midsized and large private and public companies. Merchant bankers not
only handle corporate deposits and treasury services but also commercial
lending and equipment finance. Investment banking services are typically
also offered by merchant banks to allow their clients access to new
capital.

Investment Banking
Investment banking is the division of merchant banks that handles all
mergers and acquisitions and all securities issuance. Mergers and
acquisition advice is expensive, and the consulting services merchant
banks offer businesses in these areas serves as a profit center for the
bank. Merchant banks help companies raise additional capital by issuing
new securities such as stocks or bonds.
Advantages of Universal
Banking
Economies of Scale. The main advantage of Universal Banking is that it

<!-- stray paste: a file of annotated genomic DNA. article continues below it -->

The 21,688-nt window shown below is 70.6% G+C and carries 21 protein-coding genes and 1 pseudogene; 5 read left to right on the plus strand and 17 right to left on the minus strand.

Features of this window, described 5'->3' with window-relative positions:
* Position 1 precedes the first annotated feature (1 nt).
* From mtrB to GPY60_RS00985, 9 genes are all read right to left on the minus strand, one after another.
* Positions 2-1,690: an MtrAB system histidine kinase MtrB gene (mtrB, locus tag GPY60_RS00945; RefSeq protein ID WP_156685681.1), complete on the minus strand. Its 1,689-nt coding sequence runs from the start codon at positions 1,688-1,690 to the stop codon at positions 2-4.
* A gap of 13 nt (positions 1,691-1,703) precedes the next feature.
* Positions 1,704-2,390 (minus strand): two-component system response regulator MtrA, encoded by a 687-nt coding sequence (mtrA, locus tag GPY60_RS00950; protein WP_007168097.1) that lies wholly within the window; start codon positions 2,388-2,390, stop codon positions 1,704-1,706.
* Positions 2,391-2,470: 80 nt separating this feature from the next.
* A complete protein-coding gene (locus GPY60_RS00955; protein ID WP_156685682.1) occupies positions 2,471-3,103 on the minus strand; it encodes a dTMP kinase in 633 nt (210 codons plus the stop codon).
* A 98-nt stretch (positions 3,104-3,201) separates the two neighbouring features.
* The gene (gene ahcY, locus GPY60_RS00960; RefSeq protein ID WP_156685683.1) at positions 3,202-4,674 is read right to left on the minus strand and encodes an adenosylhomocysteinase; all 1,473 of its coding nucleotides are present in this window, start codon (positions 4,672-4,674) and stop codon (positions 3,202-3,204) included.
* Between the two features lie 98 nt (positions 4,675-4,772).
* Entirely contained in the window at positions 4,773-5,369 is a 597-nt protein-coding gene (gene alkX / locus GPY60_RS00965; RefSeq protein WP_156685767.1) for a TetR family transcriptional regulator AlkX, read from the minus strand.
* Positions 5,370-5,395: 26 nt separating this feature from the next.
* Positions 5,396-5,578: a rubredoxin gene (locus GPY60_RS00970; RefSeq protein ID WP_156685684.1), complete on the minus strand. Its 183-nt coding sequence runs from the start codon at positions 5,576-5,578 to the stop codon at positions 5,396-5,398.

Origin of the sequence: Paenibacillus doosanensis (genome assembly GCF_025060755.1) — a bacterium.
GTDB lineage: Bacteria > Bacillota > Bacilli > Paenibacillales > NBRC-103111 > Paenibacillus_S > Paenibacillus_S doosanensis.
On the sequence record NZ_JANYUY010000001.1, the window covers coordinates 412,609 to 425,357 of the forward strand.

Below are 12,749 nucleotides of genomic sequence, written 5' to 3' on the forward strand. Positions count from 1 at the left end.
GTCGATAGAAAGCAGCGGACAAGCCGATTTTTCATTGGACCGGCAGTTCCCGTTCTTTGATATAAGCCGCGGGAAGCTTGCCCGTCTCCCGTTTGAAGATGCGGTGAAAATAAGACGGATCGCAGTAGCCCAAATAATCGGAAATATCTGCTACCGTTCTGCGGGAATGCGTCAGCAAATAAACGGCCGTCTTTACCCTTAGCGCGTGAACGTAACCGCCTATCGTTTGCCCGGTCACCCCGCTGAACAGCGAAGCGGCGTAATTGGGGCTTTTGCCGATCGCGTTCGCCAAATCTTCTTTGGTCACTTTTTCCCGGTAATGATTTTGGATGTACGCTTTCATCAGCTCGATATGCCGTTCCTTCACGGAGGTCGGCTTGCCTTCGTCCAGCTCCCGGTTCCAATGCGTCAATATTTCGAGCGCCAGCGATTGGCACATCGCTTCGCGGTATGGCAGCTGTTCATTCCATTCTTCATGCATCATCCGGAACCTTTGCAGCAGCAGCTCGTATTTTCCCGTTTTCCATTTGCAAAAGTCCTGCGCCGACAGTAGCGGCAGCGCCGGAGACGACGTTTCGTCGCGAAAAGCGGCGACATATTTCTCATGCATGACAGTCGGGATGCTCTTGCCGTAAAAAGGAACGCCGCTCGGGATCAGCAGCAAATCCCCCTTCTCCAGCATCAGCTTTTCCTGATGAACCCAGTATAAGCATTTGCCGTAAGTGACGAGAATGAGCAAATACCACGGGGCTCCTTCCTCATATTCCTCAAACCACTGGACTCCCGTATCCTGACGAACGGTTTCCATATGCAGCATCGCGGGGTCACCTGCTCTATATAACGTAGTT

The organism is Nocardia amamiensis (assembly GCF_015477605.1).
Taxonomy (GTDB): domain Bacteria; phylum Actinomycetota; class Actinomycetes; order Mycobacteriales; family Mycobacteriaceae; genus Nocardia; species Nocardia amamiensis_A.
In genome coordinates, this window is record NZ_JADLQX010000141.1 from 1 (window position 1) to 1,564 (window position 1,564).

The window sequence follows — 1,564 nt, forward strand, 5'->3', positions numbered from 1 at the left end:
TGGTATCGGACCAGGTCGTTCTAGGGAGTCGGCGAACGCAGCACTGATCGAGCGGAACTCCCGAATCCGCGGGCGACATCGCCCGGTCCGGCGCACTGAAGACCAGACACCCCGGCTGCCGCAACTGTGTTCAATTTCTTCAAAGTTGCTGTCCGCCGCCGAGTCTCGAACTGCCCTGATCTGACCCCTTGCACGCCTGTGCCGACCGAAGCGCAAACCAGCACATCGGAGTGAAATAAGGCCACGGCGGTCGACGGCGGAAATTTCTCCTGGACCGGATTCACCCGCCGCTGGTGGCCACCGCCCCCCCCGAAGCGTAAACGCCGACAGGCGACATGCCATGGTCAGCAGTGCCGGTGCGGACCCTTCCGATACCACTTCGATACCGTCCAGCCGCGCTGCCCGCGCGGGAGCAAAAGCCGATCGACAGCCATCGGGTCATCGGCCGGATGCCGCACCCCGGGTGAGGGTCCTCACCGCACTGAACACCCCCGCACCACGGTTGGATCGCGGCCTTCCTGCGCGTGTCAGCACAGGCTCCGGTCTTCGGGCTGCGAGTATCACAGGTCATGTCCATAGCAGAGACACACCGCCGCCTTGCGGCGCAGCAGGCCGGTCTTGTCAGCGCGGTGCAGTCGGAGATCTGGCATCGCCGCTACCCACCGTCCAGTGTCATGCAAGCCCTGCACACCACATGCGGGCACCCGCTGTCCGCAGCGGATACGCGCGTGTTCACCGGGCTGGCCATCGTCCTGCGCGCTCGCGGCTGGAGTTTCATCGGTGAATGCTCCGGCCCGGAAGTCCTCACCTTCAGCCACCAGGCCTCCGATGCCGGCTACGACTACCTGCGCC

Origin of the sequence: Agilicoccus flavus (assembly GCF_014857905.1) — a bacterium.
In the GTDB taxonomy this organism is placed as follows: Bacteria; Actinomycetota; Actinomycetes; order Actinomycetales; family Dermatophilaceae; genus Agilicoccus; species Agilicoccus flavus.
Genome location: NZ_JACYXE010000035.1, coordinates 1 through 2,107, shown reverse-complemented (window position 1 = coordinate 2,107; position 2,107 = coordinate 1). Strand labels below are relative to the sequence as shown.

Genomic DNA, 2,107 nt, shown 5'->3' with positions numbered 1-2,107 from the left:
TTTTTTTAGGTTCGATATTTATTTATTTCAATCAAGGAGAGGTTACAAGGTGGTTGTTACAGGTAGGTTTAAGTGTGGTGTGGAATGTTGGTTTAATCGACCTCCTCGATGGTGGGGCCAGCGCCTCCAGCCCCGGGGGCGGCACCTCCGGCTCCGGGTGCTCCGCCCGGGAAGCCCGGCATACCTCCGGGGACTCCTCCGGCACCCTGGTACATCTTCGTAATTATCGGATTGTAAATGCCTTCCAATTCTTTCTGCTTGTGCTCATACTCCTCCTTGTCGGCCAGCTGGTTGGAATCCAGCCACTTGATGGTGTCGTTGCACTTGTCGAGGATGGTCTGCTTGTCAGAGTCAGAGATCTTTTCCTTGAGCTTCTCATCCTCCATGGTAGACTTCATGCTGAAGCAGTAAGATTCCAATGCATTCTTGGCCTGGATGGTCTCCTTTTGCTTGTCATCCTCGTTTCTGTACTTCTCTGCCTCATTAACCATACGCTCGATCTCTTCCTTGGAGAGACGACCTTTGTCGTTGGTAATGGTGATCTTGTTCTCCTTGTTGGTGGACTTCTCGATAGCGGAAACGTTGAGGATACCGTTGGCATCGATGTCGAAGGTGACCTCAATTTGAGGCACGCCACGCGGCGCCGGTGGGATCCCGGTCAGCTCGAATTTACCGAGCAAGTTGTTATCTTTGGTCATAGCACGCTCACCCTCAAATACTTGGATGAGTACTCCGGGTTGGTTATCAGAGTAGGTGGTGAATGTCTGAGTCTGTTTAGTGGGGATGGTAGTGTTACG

results in greater economic efficiency in the form of lower cost, higher output
and better products. Many Committees and reports by Reserve Bank of India
are in favour of Universal banking as it enables banks to explit economies of
scale and scope.

Profitable Diversions. By diversifying the activities, the bank can use its
existing expertise in one type of financial service in providing other types. So,
it entails less cost in performing all the functions by one entity instead of
separate bodies.

Resource Utilization. A bank possesses the information on the risk


characteristics of the clients, which can be used to pursue other activities with
the same clients. A data collection about the market trends, risk and returns
associated with portfolios of Mutual Funds, diversifiable and non diversifiable